Some 400 policymakers, businesses and NGOs from Asia, Europe, Africa and South America have been gathering in Bali in a three-day meeting since Wednesday to discuss a more sustainable palm oil industry. The International Conference on Oil Palm and the Environment (ICOPE), jointly organized by PT SMART, CIRAD Agricultural Research for Development and the World Wide Fund for Nature (WWF) Indonesia, this year carries the theme “Oil palm cultivation: Becoming a model for tomorrow’s sustainable agriculture”.
Participants in the biennial forum sought to respond to challenges in making policies and formulating models of palm oil industry development that minimize deforestation, mitigate greenhouse gas effects, produce solutions for land uses, conserve biodiversity and empower farmers, said Daud Dharsono, chairman of steering committee of ICOPE 2014. “All stakeholders in the forum believe palm oil is an important sector that provides a significant contribution to the country’s economy. The products of the palm oil industry are the answer to the world’s needs for food and energy.
Therefore, this sector should be managed in a sustainable and environmentally friendly way,” he said. “Through this forum, we seek alternative ways to make the palm oil industry become a model for sustainable agriculture that will economically benefit and be friendly to the environment,” he went on. Agriculture Minister Suswono, who officially opened the forum, said the government expected palm oil companies to be able to meet the deadline of Indonesian Sustainable Palm Oil certification by the end of this year.
He also spoke of developing zero-waste practices in palm oil plantations, where all the waste and by-products from the industry would be used for cattle farming. “During recent years, we have integrated the palm oil industry with cattle farming, where all the waste and by-products of the palm oil industry are processed into cattle food and the cattle manure is used as organic fertilizer for palm oil plantations. This will minimize the use of chemicals and thus will be more environmentally friendly.” He hoped such practices would mark another achievement in the palm oil industry toward sustainability.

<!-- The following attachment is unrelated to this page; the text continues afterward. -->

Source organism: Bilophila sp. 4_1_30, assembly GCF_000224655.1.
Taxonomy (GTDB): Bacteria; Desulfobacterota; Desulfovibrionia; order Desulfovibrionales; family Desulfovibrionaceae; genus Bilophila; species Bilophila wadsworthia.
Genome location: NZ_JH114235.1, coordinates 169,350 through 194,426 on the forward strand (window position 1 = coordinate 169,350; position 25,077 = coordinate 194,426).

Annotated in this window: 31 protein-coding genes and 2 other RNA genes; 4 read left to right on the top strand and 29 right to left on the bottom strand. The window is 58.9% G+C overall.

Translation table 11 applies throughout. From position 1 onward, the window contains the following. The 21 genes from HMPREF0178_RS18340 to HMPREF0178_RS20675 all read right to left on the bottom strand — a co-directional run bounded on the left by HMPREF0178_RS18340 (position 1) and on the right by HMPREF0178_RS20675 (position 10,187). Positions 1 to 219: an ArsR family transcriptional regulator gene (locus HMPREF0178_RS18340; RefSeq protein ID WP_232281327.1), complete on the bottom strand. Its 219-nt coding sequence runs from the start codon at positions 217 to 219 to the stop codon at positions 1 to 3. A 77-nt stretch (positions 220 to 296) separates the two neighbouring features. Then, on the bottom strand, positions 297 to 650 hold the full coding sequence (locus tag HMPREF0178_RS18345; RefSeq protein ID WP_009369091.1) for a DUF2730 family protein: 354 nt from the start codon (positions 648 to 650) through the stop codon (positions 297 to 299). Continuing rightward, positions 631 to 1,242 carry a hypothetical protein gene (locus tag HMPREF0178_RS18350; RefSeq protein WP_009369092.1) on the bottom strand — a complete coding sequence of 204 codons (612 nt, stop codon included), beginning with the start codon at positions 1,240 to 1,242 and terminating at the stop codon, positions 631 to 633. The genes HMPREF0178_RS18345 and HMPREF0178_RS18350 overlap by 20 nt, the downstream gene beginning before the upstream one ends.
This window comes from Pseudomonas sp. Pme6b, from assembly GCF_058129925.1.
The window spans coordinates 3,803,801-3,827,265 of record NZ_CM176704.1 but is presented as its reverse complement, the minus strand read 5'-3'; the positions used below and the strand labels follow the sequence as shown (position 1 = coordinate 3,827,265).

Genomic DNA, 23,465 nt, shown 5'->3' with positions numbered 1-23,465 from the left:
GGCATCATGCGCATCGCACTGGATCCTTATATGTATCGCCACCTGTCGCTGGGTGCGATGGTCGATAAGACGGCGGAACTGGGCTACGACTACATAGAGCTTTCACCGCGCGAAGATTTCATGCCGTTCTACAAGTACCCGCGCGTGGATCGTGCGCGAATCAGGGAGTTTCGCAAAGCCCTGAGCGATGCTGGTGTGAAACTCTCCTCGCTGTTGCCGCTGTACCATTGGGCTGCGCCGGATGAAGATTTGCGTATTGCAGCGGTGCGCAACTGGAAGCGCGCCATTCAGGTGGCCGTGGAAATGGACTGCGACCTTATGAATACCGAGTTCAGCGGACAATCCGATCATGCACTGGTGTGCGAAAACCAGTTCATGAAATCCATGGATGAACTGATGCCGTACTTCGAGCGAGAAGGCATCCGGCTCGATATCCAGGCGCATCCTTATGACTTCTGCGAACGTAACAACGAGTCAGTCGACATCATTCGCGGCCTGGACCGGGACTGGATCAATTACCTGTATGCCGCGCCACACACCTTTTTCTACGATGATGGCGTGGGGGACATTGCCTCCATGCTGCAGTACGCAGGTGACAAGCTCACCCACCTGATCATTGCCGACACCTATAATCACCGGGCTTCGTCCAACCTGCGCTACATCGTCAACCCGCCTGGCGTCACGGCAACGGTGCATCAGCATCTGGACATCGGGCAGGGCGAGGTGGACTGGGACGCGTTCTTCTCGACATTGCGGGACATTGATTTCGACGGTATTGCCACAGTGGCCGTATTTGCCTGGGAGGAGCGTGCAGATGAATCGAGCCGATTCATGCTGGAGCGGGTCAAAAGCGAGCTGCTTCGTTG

Forestry Minister Zulkifli Hasan called on the palm oil industry not to buy fruit bunches picked from plantations that were located within “protected forests” and “conserved forests”. “By not having any company buying from them, irresponsible local residents and plantation owners will hopefully stop encroaching on the forests,” he said, adding that this was part of the “soft power” approach to protect the country’s forests, which was considered more effective than using “hard power”.
He said the ministry had also implemented its High Conservation Value Forest (HCVF) policy in forest areas allowed to be converted into plantations, in an effort to minimize conflicts between humans and animals as well as to protect forest biodiversity. Environment Minister Baltashar Kambuaya hoped the haze that occurred last year in palm oil areas caused by the burning of abandoned land would not be repeated. “The palm oil industry should follow the lead of several companies in terms of a zero burning policy and a forest conservation policy.
To conserve nature, stringent rules should be implemented without any negotiations.” He said the ministry had recently won a case against several plantation companies that had carried out illegal fires in Rawa Tripa, Aceh province, with the companies now having to pay a considerable amount to fund environmental restoration. “This will send a clear message to other companies that illegal burning practices are not worth implementing,” he said. WWF Indonesia CEO Efransjah said the improvement of cultivation practices was key to transforming the negative image that had stuck to the palm oil industry.
“Changing this negative image cannot be done solely by the businesses. It needs strong support from the government and civil society,” he said. “As part of civil society and as a counterpart of businesses, WWF Indonesia strongly supports efforts to change the palm oil industry so it becomes more responsible.”
source : bali daily